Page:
February 11, 2014 6:26 pm

Europe will dismiss Swiss fears at its peril

Dimensions of integration no longer enjoy broad support, writes Philipp Hildebrand

It could be tempting for the rest of Europe to dismiss Swiss voters as irrational after Sunday’s referendum. The vote results in a constitutional amendment that will control immigration, including from EU countries, violating the terms of Switzerland’s treaty with Brussels. Yet to dismiss Swiss voters in this way would be a mistake.

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The outcome of the vote is a blow for the government. Hope of meaningful EU concessions will melt away like the late spring snow. A country situated in the heart of Europe now faces a stark choice. Will it continue to enjoy the prosperity that springs from an economy deeply embedded in Europe, and accept the partial loss of political sovereignty that comes with it? Or will it become once again the master of its own domain and accept lower living standards as it grows more distant from European markets? The government must enact legislation within three years to implement the constitutional amendment. There is little time left.

The referendum’s far-right sponsors won the vote because they know what they want. The centre and centre-left lost because they failed to provide an alternative narrative and were afraid to put up a fight. It is hard to prevail in the ring when you refuse to use both fists.

Switzerland now confronts a fork in the road. The Swiss parliament might want to begin by jolting the political status quo. One possibility would be to appoint another far-right minister to join the one already in government, and give them both key cabinet posts. That way, the far right can be accountable for upcoming discussions with Switzerland’s EU counterparts, and the challenging search for a compromise.

What lessons can Europe, and in particular the UK, draw from this historic vote by the Swiss people and its messy aftermath? It is time to recognise that various dimensions of European integration no longer enjoy broad support. The European project needs to be reformed lest it lose its democratic legitimacy. Arguably, this should move in two directions. Eurozone stability depends on deeper integration among the 18 member states, which should culminate in the establishment of a common fiscal authority. But parts of Europe do not want to follow the path of ever-closer union. For them, reform probably means refocusing on the original trade and customs union remit.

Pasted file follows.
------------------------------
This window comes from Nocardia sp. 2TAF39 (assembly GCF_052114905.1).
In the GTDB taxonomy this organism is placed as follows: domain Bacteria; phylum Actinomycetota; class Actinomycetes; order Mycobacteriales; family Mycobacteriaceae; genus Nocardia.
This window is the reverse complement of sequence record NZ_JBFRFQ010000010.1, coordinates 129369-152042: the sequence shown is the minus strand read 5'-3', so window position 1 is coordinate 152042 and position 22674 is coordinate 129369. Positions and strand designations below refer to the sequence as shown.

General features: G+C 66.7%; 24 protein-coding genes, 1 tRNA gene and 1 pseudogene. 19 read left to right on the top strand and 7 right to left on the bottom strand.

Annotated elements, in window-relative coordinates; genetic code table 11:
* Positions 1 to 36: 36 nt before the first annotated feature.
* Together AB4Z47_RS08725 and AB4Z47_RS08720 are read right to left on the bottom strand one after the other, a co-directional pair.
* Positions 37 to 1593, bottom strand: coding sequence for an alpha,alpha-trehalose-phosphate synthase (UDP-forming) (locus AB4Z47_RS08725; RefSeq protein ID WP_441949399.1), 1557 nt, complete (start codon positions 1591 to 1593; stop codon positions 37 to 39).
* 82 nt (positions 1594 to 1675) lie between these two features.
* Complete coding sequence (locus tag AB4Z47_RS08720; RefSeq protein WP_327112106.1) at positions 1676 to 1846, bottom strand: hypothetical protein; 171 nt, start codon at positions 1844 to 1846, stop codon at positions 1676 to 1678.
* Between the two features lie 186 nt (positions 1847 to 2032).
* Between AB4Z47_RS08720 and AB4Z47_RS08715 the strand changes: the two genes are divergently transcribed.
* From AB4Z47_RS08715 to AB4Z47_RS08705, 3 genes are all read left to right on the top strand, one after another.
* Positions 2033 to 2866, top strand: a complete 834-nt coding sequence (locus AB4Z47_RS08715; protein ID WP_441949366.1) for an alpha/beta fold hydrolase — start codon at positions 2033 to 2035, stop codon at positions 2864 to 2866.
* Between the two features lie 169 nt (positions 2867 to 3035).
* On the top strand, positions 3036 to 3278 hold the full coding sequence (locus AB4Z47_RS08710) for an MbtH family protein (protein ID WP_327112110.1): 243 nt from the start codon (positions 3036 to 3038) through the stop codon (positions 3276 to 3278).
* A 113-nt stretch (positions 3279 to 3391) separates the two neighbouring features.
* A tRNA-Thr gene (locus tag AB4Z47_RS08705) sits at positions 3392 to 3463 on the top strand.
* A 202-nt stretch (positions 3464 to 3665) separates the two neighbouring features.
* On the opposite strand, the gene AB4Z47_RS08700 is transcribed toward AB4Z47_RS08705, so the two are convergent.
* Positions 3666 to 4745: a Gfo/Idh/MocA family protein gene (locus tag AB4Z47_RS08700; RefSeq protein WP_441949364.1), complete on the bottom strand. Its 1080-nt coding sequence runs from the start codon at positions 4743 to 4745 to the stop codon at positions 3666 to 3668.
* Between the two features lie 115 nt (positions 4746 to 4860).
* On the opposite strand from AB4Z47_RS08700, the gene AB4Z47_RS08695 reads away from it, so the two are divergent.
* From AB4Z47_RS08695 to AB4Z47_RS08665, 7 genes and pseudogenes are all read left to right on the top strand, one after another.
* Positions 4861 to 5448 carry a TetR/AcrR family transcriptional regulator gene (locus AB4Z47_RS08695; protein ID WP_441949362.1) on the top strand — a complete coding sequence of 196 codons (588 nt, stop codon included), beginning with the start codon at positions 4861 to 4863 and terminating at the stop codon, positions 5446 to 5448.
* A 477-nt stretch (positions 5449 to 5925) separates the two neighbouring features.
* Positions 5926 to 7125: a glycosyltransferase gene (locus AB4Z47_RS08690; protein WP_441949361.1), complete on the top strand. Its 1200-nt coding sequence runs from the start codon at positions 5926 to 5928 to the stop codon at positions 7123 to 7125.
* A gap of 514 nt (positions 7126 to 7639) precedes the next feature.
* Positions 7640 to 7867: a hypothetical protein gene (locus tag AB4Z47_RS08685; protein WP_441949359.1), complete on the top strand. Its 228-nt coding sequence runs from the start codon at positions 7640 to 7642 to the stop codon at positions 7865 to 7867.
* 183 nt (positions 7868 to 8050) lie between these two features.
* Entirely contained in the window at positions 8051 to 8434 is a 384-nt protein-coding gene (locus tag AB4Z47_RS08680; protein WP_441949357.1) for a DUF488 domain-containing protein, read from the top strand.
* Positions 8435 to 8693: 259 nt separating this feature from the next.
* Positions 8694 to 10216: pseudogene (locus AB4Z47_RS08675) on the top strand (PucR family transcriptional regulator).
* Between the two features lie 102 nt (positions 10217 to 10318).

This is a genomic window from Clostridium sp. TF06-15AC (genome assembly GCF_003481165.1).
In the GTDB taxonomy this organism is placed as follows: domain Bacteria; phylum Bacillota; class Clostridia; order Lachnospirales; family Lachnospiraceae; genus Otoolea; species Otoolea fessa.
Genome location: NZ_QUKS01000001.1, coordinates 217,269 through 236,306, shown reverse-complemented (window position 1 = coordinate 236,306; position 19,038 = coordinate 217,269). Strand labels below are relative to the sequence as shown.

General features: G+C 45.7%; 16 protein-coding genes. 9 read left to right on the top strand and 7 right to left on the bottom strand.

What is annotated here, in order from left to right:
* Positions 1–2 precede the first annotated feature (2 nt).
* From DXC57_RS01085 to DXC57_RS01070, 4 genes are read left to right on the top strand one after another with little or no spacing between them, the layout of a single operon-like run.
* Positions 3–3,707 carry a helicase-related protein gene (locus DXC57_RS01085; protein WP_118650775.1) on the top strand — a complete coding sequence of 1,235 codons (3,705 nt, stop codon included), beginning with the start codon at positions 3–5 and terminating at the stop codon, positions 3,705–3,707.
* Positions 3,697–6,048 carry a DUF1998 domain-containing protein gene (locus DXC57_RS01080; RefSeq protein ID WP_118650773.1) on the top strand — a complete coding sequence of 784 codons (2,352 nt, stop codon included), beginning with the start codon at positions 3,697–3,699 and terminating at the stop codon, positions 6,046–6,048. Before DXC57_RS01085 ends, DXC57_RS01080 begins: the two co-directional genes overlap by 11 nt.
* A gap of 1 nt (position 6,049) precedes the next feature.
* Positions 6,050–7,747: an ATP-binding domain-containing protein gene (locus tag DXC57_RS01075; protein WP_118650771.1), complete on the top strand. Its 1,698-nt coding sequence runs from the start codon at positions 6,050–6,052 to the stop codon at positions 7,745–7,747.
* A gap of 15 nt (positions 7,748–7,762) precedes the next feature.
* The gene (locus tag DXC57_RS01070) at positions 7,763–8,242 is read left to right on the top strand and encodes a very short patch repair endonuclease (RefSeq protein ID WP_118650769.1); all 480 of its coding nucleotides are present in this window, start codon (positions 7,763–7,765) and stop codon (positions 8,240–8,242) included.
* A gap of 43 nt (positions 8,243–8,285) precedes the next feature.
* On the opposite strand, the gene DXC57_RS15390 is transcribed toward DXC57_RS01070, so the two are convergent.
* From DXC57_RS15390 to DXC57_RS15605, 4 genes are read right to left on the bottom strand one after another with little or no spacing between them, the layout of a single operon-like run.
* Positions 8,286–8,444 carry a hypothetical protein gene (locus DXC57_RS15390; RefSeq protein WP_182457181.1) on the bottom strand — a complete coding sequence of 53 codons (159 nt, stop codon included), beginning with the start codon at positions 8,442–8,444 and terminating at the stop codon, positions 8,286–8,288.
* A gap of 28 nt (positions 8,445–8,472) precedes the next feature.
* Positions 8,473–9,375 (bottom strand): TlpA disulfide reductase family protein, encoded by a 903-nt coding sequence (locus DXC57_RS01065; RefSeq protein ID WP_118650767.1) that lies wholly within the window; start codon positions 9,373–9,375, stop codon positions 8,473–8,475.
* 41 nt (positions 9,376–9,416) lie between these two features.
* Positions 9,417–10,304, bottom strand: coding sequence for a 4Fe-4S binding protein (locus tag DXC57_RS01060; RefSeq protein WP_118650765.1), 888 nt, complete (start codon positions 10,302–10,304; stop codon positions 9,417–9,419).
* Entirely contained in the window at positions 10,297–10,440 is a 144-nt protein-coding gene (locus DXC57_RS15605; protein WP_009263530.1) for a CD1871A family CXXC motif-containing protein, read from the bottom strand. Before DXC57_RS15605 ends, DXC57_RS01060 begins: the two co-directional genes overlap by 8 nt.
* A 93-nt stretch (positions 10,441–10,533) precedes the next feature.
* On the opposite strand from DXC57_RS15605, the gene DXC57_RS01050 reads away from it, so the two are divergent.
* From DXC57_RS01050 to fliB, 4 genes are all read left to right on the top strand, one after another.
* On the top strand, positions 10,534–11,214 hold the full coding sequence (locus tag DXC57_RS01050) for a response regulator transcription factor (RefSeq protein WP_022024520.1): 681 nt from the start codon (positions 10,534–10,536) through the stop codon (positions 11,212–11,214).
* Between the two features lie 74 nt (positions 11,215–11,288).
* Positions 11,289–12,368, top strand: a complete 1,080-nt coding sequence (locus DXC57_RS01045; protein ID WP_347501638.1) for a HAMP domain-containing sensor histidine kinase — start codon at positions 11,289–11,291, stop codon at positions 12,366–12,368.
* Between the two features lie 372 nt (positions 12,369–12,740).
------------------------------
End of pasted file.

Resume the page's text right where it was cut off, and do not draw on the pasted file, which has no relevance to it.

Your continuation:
Such a dual-track approach could make it possible for deeply independent countries such as the UK and Switzerland to find a form of membership of, or relationship with, the EU that stands a chance of winning lasting popular consent. It could also smooth the path to entry for Turkey and Ukraine. These countries are vital to European interests but will never be able to join the EU in its present deeply integrated form.

The centre and centre-left lost because they failed to provide an alternative narrative and were afraid to put up a fight

Such far-reaching changes would probably require significant treaty changes. So far, there is little evidence that the calls for help from David Cameron, UK prime minister, are being heard. Perhaps the Swiss vote can serve as a reminder for Angela Merkel, German chancellor, and President François Hollande of France that, without concessions and reforms, Europe may soon face a much bigger hangover from polls elsewhere than it did this week in Bern.

“Why has government been instituted at all?” asked Alexander Hamilton, one of America’s founding fathers. “Because the passions of men will not conform to the dictates of reason and justice without constraint” was the answer. He was right. But his logic can be taken only so far in a modern democracy. If governments consistently ignore the passions of men and women, they will ultimately be rendered impotent.

From an investor’s perspective, protracted uncertainty about the long-term institutional make up of Europe will undermine growth. This is something the European economy cannot afford as it finally climbs out of the second recession since the onset of the financial crisis. For the continent’s politicians, there is no task more urgent than allaying doubts about the democratic legitimacy of the European project.

The writer is vice-chairman of BlackRock and former chairman of the governing board of the Swiss National Bank

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